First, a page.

J. Alan Smith identifies areas where the UK is at risk of breaking into two or more hostile groups

`Two nations; between whom there is no intercourse and no sympathy; who are as ignorant of each other’s habits, thoughts and feelings, as if they were dwellers in different time zones, or inhabitants of different planets; who are formed by a different breeding, are fed by a different food, are ordered by different manners, and are not governed by the same laws’

You speak of ‘ said Egremont, hesitatingly.

‘THE RICH AND THE POOR’. (Benjamin Disraeli, Sybil or The Two Nations, 1845)

Young England

Disraeli, elected to the House of Commons in 1837, gathered round him a group of young Tory MPs, including the Hon. George Smythe, Lord John Manners (later the 7th Duke of Rutland), and Alexander Baillie Cochrane, who had been contemporaries at Cambridge. Collectively known as Young England, they formed a ginger group, supporting the views later expressed in Sybil. In 1838, Manners and Smythe had Spent part of the long vacation from Cambridge in the Lake District where they met Fr Frederick William Faber, then still a deacon, at Ambleside where he was helping to run the parish and supervising reading parties of undergraduates. Fr Faber had a great influence on the two and can, perhaps, be regarded as a godfather of Young England. Over the years, later Conservative sympathizers would refer to themselves as `One-Nation Tories’.

Political progress

Recently, Ed Miliband has picked up the ‘One Nation’ slogan as part of the narrative he is constructing for the Labour Party. There can be no objection to this. Real political progress is made when a good idea or policy, conceived by one party, is adopted by the other mainstream parties and becomes part of the political consensus, without which party politics would be impossible.

The original message of the One Nation’ philosophy is that Britons, whether rich or poor, are members one of another. Yet it is clear that, in its essence, it is multi-dimensional and is capable of expansion to highlight other areas where the UK is at risk of breaking into two or more hostile groups. In the paragraphs below I sketch out some of these areas, indicating ideas that could be explored more fully at a later stage.

Areas of risk

The constituent nations of the UK; there is a natural tension between England on the one hand and Scotland, Wales and Northern Ireland on the other. To the Scots, Welsh and Northern Irish, the English can appear over-dominant whereas the English can feel that they are paying more than their fair share of taxes and suffer from being the only nation in the UKwithout a devolved parliament.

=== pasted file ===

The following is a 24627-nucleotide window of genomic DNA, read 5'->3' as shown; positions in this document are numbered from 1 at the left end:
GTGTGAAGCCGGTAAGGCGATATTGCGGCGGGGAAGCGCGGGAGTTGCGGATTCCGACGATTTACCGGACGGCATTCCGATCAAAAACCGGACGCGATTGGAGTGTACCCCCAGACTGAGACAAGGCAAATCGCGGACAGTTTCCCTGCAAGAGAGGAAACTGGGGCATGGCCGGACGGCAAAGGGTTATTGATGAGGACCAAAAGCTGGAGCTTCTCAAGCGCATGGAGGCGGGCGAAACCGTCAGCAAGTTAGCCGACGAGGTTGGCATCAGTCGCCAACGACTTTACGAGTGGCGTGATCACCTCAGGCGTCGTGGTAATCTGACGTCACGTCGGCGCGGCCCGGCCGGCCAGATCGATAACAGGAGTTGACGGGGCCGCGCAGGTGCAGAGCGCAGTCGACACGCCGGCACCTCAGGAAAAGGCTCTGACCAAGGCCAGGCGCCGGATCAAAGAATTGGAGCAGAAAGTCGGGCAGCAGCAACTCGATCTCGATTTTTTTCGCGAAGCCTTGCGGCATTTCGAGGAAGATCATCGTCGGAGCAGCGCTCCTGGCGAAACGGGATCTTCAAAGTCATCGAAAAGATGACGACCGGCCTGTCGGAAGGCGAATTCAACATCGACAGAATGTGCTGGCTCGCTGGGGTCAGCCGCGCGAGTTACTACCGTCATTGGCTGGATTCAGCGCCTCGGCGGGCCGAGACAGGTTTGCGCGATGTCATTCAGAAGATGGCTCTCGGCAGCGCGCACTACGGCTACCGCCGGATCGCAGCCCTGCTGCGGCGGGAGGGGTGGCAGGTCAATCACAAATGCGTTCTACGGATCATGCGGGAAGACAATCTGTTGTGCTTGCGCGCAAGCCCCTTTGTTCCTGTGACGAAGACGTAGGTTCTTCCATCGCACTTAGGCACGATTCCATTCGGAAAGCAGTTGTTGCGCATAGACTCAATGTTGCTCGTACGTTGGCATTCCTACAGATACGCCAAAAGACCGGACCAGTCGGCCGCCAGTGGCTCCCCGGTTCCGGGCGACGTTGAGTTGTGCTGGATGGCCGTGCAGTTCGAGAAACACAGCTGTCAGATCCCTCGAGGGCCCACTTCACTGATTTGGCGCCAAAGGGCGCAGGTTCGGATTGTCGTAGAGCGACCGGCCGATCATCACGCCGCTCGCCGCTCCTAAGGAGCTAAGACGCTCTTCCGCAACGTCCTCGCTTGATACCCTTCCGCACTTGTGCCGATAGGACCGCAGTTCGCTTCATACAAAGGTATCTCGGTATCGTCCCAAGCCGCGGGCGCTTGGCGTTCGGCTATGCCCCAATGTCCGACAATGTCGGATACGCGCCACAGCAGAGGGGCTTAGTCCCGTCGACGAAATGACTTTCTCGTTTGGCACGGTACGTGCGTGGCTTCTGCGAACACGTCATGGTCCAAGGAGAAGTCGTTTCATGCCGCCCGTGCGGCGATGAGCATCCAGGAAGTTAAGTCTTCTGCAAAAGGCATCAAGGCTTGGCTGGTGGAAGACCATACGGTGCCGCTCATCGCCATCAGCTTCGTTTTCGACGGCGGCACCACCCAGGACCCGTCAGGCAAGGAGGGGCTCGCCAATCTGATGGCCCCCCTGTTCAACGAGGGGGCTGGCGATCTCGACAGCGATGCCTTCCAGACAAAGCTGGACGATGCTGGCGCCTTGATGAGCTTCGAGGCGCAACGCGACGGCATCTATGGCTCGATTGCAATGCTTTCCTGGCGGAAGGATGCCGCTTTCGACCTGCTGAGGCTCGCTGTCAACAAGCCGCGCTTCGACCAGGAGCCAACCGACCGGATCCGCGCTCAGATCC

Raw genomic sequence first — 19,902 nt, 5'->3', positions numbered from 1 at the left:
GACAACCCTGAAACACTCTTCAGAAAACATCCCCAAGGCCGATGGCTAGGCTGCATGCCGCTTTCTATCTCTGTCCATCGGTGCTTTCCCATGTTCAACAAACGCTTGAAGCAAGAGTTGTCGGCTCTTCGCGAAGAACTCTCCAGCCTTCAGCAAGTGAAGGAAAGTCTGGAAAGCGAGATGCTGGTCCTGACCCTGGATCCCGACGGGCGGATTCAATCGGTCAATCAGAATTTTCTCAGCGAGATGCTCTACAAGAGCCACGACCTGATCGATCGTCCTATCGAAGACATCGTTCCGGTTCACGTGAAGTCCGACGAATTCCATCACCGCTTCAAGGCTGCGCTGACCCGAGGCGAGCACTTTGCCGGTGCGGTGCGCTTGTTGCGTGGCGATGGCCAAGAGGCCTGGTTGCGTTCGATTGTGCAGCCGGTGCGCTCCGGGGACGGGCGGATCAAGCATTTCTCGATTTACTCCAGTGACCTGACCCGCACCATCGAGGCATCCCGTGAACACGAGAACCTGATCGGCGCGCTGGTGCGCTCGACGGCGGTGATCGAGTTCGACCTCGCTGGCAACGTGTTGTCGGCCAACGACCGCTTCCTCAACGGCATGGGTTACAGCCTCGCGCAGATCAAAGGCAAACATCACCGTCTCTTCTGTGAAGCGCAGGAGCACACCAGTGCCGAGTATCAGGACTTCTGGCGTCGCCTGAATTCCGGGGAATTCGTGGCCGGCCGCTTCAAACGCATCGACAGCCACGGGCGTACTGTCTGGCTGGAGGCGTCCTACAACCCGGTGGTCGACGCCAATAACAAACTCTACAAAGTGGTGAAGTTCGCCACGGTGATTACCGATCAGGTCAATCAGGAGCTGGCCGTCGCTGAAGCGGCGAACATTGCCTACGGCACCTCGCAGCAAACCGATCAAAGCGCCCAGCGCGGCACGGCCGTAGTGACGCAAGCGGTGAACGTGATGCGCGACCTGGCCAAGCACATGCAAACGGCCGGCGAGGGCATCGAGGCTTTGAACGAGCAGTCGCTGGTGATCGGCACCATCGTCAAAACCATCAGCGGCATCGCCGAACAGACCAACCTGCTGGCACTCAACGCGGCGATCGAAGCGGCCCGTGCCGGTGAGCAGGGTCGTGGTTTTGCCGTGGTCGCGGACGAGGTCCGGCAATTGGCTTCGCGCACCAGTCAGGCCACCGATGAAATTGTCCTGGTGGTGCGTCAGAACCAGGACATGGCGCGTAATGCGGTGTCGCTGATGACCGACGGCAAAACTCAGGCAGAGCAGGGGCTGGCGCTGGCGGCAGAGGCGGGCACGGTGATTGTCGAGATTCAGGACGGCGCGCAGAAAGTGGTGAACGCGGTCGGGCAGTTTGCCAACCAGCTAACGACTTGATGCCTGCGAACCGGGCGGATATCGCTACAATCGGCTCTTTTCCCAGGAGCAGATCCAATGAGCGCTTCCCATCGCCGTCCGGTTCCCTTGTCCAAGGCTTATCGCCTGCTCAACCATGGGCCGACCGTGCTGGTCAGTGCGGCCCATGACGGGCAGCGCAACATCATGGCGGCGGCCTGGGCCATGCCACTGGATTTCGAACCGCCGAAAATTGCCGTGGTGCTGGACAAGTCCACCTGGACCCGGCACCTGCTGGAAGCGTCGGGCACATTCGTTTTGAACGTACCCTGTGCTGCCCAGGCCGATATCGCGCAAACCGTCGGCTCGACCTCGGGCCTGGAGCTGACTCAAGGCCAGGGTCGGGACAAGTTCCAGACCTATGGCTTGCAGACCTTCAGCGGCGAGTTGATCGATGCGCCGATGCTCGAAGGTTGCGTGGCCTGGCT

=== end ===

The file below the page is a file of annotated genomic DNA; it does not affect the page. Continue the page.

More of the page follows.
Race: a balance must be struck between those whose physical appearance or patronymics suggest that they or their recent ancestors are immigrants and those whose families appear to have been in this country since time immemorial. Natural concerns to look after minority racial groups should be effected carefully to avoid giving the impression to poor whites that they come at the end of any queue.

Religion: I have discussed the treatment of non-Christian religions and non Anglican Christian denominations in `Religious Freedom in a Christian State’ (Church Observer, Advent 2007) and Antidisestablishmentarianism (ND, June 2014).

Gender: fair treatment of men and women must allow for such differences as women’s potential capacity to bear children. Further, an unthinking drive for equality in this area should not take precedence over theological truths about male and female roles.

Age: there is a popular view that the problems experienced by young people today are caused by the demands of today’s pensioners. Born in December 1939, I attended a state grammar school in the 1950s, attended university with no fees to pay and receiving a maintenance grant, enjoyed continuous employment until I accepted a redundancy package, and retired with a final-salary pension from the private sector.

On the other hand, everyone over 70 today suffered the deprivations of the Second World War with the risk of losing close family and friends; those over 60, whether or not they missed the War, suffered the effects of rationing that lasted until the middle 1950s.

Town and country: there is a need to balance the interests of those who live in urban and rural areas. Town dwellers whose ancestors migrated from the countryside some generations ago should consider that, at some future stage, we may need to grow all our own food.


Young England contrasted the fragmentation of social classes in the middle of the nineteenth century with the Middle Ages. Until Disraeli wrote Coningsby and Sybil, the best representation of Young England’s basic philosophy was England’s Trust, a poem by Lord John Manners, which contained the lines:

Each knew his place king, peasant, peer or priest,
`The greatest owned connexion with the least;
‘From rank to rank the generous feeling ran,
And linked society as man to man,’